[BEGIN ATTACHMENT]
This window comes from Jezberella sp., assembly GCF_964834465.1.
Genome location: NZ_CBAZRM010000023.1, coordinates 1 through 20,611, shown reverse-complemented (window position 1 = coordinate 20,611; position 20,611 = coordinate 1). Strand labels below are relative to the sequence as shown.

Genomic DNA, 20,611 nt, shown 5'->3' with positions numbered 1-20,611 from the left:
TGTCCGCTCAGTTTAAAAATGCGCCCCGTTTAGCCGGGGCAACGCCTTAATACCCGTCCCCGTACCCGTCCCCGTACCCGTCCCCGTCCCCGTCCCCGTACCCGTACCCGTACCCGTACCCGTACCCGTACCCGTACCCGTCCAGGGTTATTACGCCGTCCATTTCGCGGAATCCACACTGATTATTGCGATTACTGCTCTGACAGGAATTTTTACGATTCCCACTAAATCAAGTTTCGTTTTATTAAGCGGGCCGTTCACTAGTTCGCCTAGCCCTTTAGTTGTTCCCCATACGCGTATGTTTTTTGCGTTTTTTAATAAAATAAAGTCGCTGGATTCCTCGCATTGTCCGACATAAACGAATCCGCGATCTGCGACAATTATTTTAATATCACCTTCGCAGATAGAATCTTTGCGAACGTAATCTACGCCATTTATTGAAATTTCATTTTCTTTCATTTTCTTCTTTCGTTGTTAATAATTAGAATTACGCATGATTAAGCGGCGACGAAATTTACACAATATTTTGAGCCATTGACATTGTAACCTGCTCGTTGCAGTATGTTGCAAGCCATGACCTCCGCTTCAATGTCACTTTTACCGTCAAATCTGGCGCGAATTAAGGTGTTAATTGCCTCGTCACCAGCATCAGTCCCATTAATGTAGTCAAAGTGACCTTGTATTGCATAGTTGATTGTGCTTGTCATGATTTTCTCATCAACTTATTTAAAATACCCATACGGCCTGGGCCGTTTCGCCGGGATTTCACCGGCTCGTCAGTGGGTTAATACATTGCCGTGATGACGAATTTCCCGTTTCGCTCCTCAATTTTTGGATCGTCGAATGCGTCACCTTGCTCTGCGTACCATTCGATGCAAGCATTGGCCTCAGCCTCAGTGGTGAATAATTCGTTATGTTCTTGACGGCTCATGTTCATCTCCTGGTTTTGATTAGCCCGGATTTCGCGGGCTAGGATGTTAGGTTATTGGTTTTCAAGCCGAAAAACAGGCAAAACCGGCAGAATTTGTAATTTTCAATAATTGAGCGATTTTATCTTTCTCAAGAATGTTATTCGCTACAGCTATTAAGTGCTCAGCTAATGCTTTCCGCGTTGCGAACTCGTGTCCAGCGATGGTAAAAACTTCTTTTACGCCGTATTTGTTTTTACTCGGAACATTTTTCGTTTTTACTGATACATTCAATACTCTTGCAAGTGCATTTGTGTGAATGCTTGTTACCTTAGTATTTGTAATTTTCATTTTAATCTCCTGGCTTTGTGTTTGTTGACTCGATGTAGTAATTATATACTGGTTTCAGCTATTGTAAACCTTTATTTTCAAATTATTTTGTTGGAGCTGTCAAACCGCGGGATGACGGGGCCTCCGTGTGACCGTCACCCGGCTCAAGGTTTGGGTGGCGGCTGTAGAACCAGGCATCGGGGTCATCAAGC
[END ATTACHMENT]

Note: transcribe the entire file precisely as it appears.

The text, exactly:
This window comes from Jezberella sp., assembly GCF_964834465.1.
Genome location: NZ_CBAZRM010000023.1, coordinates 1 through 20,611, shown reverse-complemented (window position 1 = coordinate 20,611; position 20,611 = coordinate 1). Strand labels below are relative to the sequence as shown.

Genomic DNA, 20,611 nt, shown 5'->3' with positions numbered 1-20,611 from the left:
TGTCCGCTCAGTTTAAAAATGCGCCCCGTTTAGCCGGGGCAACGCCTTAATACCCGTCCCCGTACCCGTCCCCGTACCCGTCCCCGTCCCCGTCCCCGTACCCGTACCCGTACCCGTACCCGTACCCGTACCCGTACCCGTCCAGGGTTATTACGCCGTCCATTTCGCGGAATCCACACTGATTATTGCGATTACTGCTCTGACAGGAATTTTTACGATTCCCACTAAATCAAGTTTCGTTTTATTAAGCGGGCCGTTCACTAGTTCGCCTAGCCCTTTAGTTGTTCCCCATACGCGTATGTTTTTTGCGTTTTTTAATAAAATAAAGTCGCTGGATTCCTCGCATTGTCCGACATAAACGAATCCGCGATCTGCGACAATTATTTTAATATCACCTTCGCAGATAGAATCTTTGCGAACGTAATCTACGCCATTTATTGAAATTTCATTTTCTTTCATTTTCTTCTTTCGTTGTTAATAATTAGAATTACGCATGATTAAGCGGCGACGAAATTTACACAATATTTTGAGCCATTGACATTGTAACCTGCTCGTTGCAGTATGTTGCAAGCCATGACCTCCGCTTCAATGTCACTTTTACCGTCAAATCTGGCGCGAATTAAGGTGTTAATTGCCTCGTCACCAGCATCAGTCCCATTAATGTAGTCAAAGTGACCTTGTATTGCATAGTTGATTGTGCTTGTCATGATTTTCTCATCAACTTATTTAAAATACCCATACGGCCTGGGCCGTTTCGCCGGGATTTCACCGGCTCGTCAGTGGGTTAATACATTGCCGTGATGACGAATTTCCCGTTTCGCTCCTCAATTTTTGGATCGTCGAATGCGTCACCTTGCTCTGCGTACCATTCGATGCAAGCATTGGCCTCAGCCTCAGTGGTGAATAATTCGTTATGTTCTTGACGGCTCATGTTCATCTCCTGGTTTTGATTAGCCCGGATTTCGCGGGCTAGGATGTTAGGTTATTGGTTTTCAAGCCGAAAAACAGGCAAAACCGGCAGAATTTGTAATTTTCAATAATTGAGCGATTTTATCTTTCTCAAGAATGTTATTCGCTACAGCTATTAAGTGCTCAGCTAATGCTTTCCGCGTTGCGAACTCGTGTCCAGCGATGGTAAAAACTTCTTTTACGCCGTATTTGTTTTTACTCGGAACATTTTTCGTTTTTACTGATACATTCAATACTCTTGCAAGTGCATTTGTGTGAATGCTTGTTACCTTAGTATTTGTAATTTTCATTTTAATCTCCTGGCTTTGTGTTTGTTGACTCGATGTAGTAATTATATACTGGTTTCAGCTATTGTAAACCTTTATTTTCAAATTATTTTGTTGGAGCTGTCAAACCGCGGGATGACGGGGCCTCCGTGTGACCGTCACCCGGCTCAAGGTTTGGGTGGCGGCTGTAGAACCAGGCATCGGGGTCATCAAGC